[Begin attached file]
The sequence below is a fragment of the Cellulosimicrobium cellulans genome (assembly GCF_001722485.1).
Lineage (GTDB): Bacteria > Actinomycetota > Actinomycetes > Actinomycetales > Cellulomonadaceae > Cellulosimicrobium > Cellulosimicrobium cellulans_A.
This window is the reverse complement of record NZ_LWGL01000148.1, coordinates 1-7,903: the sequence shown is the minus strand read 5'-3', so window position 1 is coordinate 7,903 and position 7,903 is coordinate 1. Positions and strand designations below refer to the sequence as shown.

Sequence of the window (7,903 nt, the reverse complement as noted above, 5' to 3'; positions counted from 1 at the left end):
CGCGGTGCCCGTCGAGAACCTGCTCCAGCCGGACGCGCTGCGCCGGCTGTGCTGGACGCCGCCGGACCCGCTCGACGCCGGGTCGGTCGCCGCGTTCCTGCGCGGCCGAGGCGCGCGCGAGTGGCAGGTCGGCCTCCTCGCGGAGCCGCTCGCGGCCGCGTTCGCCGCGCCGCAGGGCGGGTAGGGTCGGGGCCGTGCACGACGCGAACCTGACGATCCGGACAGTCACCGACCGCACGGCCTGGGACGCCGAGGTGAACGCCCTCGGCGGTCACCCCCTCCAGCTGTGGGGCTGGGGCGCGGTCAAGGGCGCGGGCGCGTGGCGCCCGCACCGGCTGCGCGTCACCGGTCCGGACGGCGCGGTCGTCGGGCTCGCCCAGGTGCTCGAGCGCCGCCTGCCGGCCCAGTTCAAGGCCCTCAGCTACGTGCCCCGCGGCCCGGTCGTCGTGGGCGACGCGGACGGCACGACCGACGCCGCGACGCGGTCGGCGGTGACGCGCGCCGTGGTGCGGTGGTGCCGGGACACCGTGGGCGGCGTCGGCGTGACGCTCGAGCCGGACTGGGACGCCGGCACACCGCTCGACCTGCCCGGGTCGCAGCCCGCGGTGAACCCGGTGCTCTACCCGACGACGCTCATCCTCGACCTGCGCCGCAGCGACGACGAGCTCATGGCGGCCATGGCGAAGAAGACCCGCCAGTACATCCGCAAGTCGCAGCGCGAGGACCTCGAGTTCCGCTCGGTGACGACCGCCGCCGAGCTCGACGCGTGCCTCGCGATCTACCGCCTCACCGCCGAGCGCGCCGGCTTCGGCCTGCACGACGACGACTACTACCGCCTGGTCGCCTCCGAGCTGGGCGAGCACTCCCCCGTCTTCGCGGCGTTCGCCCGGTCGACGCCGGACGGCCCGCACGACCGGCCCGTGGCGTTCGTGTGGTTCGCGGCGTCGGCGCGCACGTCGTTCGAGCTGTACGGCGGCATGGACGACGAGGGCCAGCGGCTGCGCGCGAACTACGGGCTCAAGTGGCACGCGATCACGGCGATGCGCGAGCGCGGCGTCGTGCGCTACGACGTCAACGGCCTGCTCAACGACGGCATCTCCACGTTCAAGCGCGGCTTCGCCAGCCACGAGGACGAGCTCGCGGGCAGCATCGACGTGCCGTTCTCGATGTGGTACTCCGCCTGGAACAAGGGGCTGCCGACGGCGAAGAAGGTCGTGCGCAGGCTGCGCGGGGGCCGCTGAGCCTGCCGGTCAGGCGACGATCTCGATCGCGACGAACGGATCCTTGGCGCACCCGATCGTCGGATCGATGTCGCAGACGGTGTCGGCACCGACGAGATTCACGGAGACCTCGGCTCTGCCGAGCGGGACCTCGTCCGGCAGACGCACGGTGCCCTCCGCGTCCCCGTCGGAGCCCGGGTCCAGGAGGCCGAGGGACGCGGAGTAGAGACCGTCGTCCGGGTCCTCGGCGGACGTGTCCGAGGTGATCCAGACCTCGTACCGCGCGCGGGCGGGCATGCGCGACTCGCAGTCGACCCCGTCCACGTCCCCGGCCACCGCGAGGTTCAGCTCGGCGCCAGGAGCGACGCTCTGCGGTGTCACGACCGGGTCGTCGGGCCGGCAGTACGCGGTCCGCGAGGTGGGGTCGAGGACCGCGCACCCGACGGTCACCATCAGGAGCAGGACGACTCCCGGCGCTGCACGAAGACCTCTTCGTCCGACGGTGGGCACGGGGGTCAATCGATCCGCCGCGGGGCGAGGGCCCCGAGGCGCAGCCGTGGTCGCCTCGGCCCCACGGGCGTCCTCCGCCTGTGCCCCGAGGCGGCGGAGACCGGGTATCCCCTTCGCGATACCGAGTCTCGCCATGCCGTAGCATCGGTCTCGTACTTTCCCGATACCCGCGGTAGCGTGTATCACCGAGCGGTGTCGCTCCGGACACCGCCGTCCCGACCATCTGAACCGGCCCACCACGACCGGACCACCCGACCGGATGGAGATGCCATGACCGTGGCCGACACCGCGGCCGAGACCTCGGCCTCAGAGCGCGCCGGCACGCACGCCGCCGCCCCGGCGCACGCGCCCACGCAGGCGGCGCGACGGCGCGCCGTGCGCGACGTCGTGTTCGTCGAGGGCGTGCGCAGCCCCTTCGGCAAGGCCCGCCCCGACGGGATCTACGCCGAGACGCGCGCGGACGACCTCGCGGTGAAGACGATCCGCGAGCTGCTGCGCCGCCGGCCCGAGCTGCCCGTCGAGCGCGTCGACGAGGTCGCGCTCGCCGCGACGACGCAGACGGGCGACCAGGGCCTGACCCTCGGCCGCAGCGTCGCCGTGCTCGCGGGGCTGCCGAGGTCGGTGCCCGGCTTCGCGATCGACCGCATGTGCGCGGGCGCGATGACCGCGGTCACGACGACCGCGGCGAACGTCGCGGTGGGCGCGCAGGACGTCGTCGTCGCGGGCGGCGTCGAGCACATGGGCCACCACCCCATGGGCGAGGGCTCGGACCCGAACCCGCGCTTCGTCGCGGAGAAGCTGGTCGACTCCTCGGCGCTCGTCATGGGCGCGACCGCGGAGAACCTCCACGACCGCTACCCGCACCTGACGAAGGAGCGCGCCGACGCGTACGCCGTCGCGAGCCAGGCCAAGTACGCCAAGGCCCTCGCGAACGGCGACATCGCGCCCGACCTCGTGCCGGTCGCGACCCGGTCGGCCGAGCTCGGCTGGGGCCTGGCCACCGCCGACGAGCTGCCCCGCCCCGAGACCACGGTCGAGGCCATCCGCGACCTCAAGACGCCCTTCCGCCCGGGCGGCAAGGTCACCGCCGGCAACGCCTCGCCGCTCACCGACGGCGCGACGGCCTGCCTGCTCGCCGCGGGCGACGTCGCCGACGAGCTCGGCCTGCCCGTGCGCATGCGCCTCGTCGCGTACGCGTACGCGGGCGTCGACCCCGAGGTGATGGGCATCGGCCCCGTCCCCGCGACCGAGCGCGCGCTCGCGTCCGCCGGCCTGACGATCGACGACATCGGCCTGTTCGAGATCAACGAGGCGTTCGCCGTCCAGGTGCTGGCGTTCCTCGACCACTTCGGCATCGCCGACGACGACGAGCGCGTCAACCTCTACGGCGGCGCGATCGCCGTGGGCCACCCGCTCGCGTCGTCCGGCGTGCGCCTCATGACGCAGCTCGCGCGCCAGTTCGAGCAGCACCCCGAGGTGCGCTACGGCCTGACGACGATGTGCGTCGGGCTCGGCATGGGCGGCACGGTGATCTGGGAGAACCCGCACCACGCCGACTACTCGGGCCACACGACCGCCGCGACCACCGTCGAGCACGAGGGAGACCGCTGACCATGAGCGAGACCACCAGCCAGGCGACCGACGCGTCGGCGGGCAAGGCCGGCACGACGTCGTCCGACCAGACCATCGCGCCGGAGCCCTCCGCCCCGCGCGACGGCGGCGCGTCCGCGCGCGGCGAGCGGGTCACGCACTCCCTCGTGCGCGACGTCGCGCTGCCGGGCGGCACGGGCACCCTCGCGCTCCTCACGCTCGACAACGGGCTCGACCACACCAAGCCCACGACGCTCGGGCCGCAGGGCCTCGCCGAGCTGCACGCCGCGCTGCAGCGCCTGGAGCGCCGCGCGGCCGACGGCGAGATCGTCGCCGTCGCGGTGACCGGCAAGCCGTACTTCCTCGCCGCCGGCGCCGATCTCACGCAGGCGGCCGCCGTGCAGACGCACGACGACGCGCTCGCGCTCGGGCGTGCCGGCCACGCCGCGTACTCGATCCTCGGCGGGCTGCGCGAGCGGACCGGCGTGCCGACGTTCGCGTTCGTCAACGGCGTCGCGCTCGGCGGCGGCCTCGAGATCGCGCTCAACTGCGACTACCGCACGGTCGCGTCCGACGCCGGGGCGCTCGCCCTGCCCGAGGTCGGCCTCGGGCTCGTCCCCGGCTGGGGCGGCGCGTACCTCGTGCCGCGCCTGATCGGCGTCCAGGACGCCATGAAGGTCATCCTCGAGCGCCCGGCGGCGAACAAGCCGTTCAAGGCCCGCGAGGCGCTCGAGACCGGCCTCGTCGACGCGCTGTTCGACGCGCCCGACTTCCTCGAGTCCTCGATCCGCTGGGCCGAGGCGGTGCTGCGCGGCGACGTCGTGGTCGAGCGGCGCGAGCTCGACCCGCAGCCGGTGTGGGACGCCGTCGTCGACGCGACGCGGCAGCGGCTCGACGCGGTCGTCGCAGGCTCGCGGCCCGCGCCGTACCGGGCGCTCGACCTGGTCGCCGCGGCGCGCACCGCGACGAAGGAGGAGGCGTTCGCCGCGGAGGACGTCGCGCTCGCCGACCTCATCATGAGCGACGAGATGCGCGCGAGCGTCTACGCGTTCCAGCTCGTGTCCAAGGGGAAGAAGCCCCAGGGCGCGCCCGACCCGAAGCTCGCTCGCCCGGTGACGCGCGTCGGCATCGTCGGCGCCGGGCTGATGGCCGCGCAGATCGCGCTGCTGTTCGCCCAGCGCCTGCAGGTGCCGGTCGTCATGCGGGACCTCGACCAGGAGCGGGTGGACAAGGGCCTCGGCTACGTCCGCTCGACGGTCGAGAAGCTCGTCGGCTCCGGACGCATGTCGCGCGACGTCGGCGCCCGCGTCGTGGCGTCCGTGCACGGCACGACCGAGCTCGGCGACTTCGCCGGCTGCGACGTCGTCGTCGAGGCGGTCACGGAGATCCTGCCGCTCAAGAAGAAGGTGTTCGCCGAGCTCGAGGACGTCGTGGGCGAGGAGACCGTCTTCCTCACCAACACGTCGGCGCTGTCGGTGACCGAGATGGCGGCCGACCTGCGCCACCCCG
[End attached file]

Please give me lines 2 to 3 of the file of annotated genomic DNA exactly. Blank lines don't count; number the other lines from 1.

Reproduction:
Lineage (GTDB): Bacteria > Actinomycetota > Actinomycetes > Actinomycetales > Cellulomonadaceae > Cellulosimicrobium > Cellulosimicrobium cellulans_A.
This window is the reverse complement of record NZ_LWGL01000148.1, coordinates 1-7,903: the sequence shown is the minus strand read 5'-3', so window position 1 is coordinate 7,903 and position 7,903 is coordinate 1. Positions and strand designations below refer to the sequence as shown.